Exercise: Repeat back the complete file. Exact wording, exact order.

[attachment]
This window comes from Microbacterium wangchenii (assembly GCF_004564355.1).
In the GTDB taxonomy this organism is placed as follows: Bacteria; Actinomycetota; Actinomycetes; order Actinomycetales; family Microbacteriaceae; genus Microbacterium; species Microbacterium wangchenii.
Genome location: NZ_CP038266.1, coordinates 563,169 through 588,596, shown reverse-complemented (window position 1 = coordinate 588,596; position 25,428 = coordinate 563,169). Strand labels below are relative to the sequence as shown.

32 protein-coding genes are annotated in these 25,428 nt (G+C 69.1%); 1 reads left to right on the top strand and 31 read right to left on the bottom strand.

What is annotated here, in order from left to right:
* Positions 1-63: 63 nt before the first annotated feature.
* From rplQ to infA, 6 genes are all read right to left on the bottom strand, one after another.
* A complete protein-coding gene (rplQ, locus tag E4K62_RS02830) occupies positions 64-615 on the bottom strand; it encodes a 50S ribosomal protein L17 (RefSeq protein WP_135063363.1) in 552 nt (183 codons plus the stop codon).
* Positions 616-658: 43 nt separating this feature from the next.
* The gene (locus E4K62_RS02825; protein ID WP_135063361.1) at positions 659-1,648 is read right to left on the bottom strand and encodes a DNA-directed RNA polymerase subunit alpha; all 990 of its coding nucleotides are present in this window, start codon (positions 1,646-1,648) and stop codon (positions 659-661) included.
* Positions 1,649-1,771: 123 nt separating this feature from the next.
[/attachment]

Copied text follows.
This window comes from Microbacterium wangchenii (assembly GCF_004564355.1).
In the GTDB taxonomy this organism is placed as follows: Bacteria; Actinomycetota; Actinomycetes; order Actinomycetales; family Microbacteriaceae; genus Microbacterium; species Microbacterium wangchenii.
Genome location: NZ_CP038266.1, coordinates 563,169 through 588,596, shown reverse-complemented (window position 1 = coordinate 588,596; position 25,428 = coordinate 563,169). Strand labels below are relative to the sequence as shown.

32 protein-coding genes are annotated in these 25,428 nt (G+C 69.1%); 1 reads left to right on the top strand and 31 read right to left on the bottom strand.

What is annotated here, in order from left to right:
* Positions 1-63: 63 nt before the first annotated feature.
* From rplQ to infA, 6 genes are all read right to left on the bottom strand, one after another.
* A complete protein-coding gene (rplQ, locus tag E4K62_RS02830) occupies positions 64-615 on the bottom strand; it encodes a 50S ribosomal protein L17 (RefSeq protein WP_135063363.1) in 552 nt (183 codons plus the stop codon).
* Positions 616-658: 43 nt separating this feature from the next.
* The gene (locus E4K62_RS02825; protein ID WP_135063361.1) at positions 659-1,648 is read right to left on the bottom strand and encodes a DNA-directed RNA polymerase subunit alpha; all 990 of its coding nucleotides are present in this window, start codon (positions 1,646-1,648) and stop codon (positions 659-661) included.
* Positions 1,649-1,771: 123 nt separating this feature from the next.